Persistence in the face of strong resistance is one of the sine qua nons of football. No runner would be worth his salt if he lacked this quality of continued effort against what sometimes seem to be unbeatable odds. At the left, running with the classic high knee action common to nearly all power runners, the ball carrier has plowed into one tackle, sheered away from another and will likely break loose. The tackier, prevented from locking his arms around the runner by the lifted knee and harried by a persistent blocker, will be lucky if he makes this tackle stick. Below is persistence of another kind. The passer, here, is John Brodie of Stanford and, as often happened last year, he is under tremendous pressure from the ponderous charge of a big line. A less determined quarterback, in the same situation, might have unloaded a hurried pass at a poorly glimpsed target and saved his neck. Brodie, obviously finding his receivers covered thoroughly, has made a long-shot gamble pay off and taken advantage of an error in elementary tactics on the part of the onrushing linemen. Had they played the man, as they should have, and not the ball, as they have tried to do, Brodie would have been thrown for a loss. But a superb feint of a pass fooled Nos. 62 and 79 into leaping high in an attempt to bat the ball down. Had it been a pass and had they been successful in knocking it down, the ball would, of course, be placed on the original line of scrimmage again. Had they tackled Brodie and ignored the pass feint, he would have lost yardage. Now, faking the pass and running, he is obviously going to make an appreciable gain. The two linemen are off balance, and they have, too, blocked off a teammate (66) who might have tackled Brodie. Brodie, picking the right route, away from No. 66, can run or pass and, by persistent effort, has saved a play which would have been irrevocably lost by a less ingenious player.
Poise is the mark of a great team. On these pages, the team is one of the great ones of modern football—Oklahoma—and the poise shows in the cool, meticulous execution of the bread-and-butter play of the split-T offense, the option. Above, the halfback (26) has taken a pitchout from the quarterback and swung wide to his right, threatening a run. From the reactions of the defense (in white uniforms, Oklahoma must have been having considerable success with this particular wide sweep, because the secondary has reacted not wisely, but with a trace of panic. One defensive halfback is coming up after the runner under a full head of steam (upper right, opposite official, forsaking the deep territory it is his responsibility to guard against passes. Another is moving frantically across the field parallel to the line of scrimmage to cut off the run at the sideline, but in doing so he, too, has left untended a wide, vulnerable area behind the line. Oklahoma has sent receivers scurrying into both untended zones. No. 20 at left is the other offensive halfback, who must have blocked briefly to lend authority to the feint of a run, then crossed into the deep area on a straightaway route a split second later than the offensive left end (86). The end is the primary target for the pass; had one of the defensive backs attended to his business and covered this end, the halfback would have represented a secondary, safety-valve target to allow the passer to throw with a good chance for a completion. Here, though, the end is free because of the defense's preoccupation with the threat of the run, and a well-thrown pass will mean a touchdown. It is seldom that a defense makes so many grievous errors on one play as this one has, but this play, properly executed as it is here, presents an extraordinarily complicated defensive problem, especially when it is implemented by great football players.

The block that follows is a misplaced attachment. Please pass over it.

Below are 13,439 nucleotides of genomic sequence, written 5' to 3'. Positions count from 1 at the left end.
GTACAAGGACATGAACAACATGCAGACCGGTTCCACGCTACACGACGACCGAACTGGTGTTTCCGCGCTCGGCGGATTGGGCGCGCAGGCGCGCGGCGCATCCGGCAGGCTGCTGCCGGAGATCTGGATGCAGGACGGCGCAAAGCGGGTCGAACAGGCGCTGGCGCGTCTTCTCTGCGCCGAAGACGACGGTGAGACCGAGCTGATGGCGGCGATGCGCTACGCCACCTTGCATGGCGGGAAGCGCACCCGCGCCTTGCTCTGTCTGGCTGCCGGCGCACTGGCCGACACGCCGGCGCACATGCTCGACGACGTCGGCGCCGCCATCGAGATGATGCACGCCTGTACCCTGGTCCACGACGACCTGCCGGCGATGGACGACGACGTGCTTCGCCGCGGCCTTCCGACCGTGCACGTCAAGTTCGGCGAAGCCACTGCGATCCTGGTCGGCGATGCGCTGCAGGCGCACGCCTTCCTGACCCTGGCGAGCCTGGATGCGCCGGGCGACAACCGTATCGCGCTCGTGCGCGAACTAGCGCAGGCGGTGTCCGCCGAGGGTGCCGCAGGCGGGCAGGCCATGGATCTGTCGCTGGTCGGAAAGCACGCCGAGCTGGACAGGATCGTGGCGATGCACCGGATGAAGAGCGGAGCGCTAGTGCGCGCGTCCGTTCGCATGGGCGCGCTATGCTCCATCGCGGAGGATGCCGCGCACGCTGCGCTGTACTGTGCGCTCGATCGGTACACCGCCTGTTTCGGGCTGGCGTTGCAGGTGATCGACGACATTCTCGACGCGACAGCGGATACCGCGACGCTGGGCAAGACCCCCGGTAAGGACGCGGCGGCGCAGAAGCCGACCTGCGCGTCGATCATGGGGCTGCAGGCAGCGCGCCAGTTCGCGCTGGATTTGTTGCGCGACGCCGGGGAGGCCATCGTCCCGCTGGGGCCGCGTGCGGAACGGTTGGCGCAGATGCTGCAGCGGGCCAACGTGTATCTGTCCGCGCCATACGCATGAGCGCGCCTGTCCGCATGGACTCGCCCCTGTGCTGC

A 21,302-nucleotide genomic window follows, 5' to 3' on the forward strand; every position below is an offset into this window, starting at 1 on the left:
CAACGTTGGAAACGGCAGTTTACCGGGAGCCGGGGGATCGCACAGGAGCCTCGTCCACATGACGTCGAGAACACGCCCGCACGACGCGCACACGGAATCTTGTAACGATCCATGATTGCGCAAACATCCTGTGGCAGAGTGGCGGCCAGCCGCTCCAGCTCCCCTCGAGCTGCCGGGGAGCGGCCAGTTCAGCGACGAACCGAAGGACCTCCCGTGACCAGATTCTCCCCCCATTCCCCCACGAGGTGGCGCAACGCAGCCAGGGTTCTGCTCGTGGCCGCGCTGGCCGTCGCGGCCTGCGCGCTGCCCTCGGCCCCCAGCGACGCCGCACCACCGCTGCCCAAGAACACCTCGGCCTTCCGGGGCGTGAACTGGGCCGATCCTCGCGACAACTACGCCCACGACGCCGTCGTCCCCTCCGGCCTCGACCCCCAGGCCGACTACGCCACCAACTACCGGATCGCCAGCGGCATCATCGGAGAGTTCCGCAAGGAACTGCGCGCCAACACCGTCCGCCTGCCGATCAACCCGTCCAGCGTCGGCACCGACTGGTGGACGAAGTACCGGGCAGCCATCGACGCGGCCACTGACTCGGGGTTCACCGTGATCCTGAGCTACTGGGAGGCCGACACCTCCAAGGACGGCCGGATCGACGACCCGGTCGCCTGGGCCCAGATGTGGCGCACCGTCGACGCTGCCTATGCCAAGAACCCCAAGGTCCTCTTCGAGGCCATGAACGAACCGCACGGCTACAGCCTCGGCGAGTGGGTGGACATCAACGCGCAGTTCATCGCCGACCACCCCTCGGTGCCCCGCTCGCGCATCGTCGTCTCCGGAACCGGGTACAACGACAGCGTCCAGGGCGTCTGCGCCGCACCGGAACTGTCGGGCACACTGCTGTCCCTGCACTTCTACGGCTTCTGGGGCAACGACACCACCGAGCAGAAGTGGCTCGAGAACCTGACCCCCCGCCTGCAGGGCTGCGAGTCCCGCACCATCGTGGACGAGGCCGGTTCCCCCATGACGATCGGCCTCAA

Below is the other side of the coin. The two plays started alike with the quarterback (15) sliding down the line of scrimmage, then pitching out to a halfback swinging wide around the end. Here the defense has moved too wide, anticipating another sweep or another pass, and suddenly the flow of the play turns the other way. No. 28 on the defense is set up for a route-clearing block by No. 43; No. 25 is cutting back inside of that block, and the deep safety man (left) has already been erased by the fullback (35). The quarterback might have carried the ball himself had No. 28 stayed in close, but now the better option is the quick toss to the halfback cutting back. Result, again: touchdown, and another victory for the offense in this complex game.